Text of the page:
Father Hanley, retired professor at Loyola, dies
A Mass of Christian burial for the Rev. Thomas O'Brien Hanley, S.J., retired professor of history at Loyola College and an authority on the Carrolls of Maryland, will be offered at 10 a.m. today at St. John's Church at Creighton University in Omaha, Neb.
A Mass will also be offered for Father Hanley, who was 73 and died Sunday of respiratory and heart disease at a hospital in Omaha, at noon tomorrow in the chapel at Loyola College, Charles Street and Cold Spring Lane.
He retired from Loyola in 1967 after first joining the faculty as a visiting professor in 1967. He remained there until August, when he moved to Omaha to be with relatives.
An editor of papers and a biographer, his books included works on both Charles Carroll of Carrollton and the first Archbishop of Baltimore, John Carroll.
He was the author of nearly 90 published professional papers, served as a consultant on religious freedom to the Second Vatican Council and also advised American church leaders.
A native of Washington who was reared there and in Omaha, Father Hanley held a bachelor's degree from St. Louis University, a master's degree from Marquette University and a doctorate from Georgetown University. He also taught at Marquette before joining the Loyola faculty.
He entered the Society of Jesus in 1939 and was ordained as a Jesuit priest in 1952.
Father Hanley was a member of the Sons of the American Revolution, which has autographed copies of his books in its library in Williamsburg, Va. He also was a member of the Knights of Columbus and its Fourth Degree and was a charter member of the Guild of American Professional Historians.
He is survived by two brothers, John J. Hanley and the Rev. James F. Hanley, S.J., both of Omaha; and many nieces, nephews, grandnieces and grandnephews.
John A. Laumann
Was police lieutenant
Services for John A. Laumann, a retired Baltimore County police lieutenant who improved the department's system for producing pictures for crime victims to identify, will be held at 10 a.m. today at the G. Truman Schwab Funeral Home, 5151 Baltimore National Pike.
Mr. Laumann, who was 89 and lived in Catonsville, died Saturday of complications to a broken hip at the Meridian Nursing Center-Catonsville.
Mr. Laumann, who began his career in the county police department in 1934, retired in 1959. He was the first president of the Identification Officers Association of Maryland. Before starting the identification system in the early 1950s, he attended Northwestern University, the Institute of Criminology in Philadelphia and studied at the Eastman Kodak Co. in Rochester, N.Y. He worked with New York City police to show them how the system operated.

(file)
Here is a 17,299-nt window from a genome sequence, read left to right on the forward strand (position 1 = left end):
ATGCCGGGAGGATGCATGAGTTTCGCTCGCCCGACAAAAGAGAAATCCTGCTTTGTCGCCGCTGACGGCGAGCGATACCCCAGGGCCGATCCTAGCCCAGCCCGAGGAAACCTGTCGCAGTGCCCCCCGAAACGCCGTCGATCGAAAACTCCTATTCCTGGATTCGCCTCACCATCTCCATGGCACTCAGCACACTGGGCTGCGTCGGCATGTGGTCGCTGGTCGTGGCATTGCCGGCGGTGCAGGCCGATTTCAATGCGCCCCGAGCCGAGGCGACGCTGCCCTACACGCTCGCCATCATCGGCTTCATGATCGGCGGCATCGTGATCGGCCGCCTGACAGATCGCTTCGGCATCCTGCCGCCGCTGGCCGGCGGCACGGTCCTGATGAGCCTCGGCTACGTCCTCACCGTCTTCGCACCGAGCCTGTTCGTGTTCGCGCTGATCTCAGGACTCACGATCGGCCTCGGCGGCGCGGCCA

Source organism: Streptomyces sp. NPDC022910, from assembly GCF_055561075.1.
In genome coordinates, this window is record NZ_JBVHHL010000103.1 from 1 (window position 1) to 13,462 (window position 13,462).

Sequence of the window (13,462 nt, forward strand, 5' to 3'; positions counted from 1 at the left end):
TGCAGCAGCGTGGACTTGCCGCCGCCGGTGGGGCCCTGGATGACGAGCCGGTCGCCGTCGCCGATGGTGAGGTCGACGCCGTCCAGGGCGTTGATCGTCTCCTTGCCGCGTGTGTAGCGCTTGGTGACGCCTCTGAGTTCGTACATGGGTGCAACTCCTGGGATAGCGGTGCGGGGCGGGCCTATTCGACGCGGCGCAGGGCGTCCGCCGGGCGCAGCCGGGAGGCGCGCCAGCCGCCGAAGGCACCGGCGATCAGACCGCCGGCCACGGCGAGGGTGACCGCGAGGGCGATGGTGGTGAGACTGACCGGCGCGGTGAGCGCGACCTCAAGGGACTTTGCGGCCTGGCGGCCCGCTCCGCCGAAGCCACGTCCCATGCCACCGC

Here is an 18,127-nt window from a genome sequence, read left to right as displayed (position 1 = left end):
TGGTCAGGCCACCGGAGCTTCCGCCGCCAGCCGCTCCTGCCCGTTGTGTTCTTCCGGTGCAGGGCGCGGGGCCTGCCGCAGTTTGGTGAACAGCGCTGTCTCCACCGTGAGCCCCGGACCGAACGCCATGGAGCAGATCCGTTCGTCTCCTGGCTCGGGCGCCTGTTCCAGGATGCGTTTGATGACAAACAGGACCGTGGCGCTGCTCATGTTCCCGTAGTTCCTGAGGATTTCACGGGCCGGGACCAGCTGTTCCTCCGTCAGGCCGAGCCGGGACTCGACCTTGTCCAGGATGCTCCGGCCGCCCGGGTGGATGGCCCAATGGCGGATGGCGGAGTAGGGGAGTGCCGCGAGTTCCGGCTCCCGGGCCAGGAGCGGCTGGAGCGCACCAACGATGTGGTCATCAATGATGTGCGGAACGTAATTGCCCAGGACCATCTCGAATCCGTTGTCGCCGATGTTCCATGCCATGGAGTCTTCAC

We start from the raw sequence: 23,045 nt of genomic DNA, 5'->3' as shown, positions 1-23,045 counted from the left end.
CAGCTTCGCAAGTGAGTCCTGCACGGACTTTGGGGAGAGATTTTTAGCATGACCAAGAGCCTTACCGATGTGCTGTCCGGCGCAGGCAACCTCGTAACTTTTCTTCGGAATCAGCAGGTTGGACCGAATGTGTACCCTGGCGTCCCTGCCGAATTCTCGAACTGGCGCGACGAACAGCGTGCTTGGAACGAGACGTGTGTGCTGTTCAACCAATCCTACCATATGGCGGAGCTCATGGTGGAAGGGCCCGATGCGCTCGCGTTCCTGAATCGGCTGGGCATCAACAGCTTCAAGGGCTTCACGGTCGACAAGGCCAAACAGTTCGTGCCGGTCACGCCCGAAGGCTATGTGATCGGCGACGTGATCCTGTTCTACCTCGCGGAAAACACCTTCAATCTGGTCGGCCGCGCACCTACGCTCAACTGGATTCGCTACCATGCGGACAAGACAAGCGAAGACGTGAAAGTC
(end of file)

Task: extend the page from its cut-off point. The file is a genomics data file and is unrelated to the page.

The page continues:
Born in Ellicott City, he left school after the sixth grade to work in the barber shop his great-grandfather started in 1860.
He also had worked as a mixer for the Donut Corp. of America before joining the police department.
His wife, the former Genevieve Elizabeth Covey, died in 1979.
After his retirement, he traveled extensively in the United States.
He is survived by three sons, John F., Thomas A. and Dennis C. Laumann, all of Catonsville; four sisters, Marie Hobson of Ellicott City, Hannah Markley of Lisbon, Minnie Woodward of Glenwood, and Katherine Metz of Randallstown; a brother, Albert H. Laumann of Brooklyn Park; five grandchildren and seven great-grandchildren.
A memorial service for William Rigby McDorman, a retired metallurgical manufacturers representative, will be held at 11 a.m. today in the chapel of Cathedral House, the Episcopal diocesan center on Charles Street at University Parkway.
Mr. McDorman, who was 83 and lived on Springlake Way, died of a viral infection Sunday at Keswick.
He retired about three years ago after representing several manufacturers, including the Arwood Precision Casting and Curto Ligonier Foundries companies.
Before starting his career in metallurgy in the late 1940s, he had been a teacher of Romance languages at the Polytechnic Institute and City College and tutored students at the Gilman School.
Born in Baltimore, he was a graduate of City College and, in 1929, of the Johns Hopkins University. He later studied in Madrid, Spain.
For many years the alumni representative of the Class of 1929 at Hopkins, he was also an usher and active in several groups at the Episcopal Cathedral of the Incarnation.
He is survived by his wife, the former Pauline V. Stockhausen; a daughter, Joan McDorman Wilson of Wilmington, Del.; two sisters, Mary Frances Denny and Margaret Mae Lehmann, both of Baltimore; and three grandchildren.
The family suggested donations to the Class of 1929 Scholarship Fund at the Johns Hopkins University.
Rita D. Dunnock
Retired state employee
A Mass of Christian burial for Rita D. Dunnock, retired assistant director of research for the state Department of Employment Security, will be offered at 9:30 a.m. today at SS. Peter and Paul Roman Catholic Church in Easton.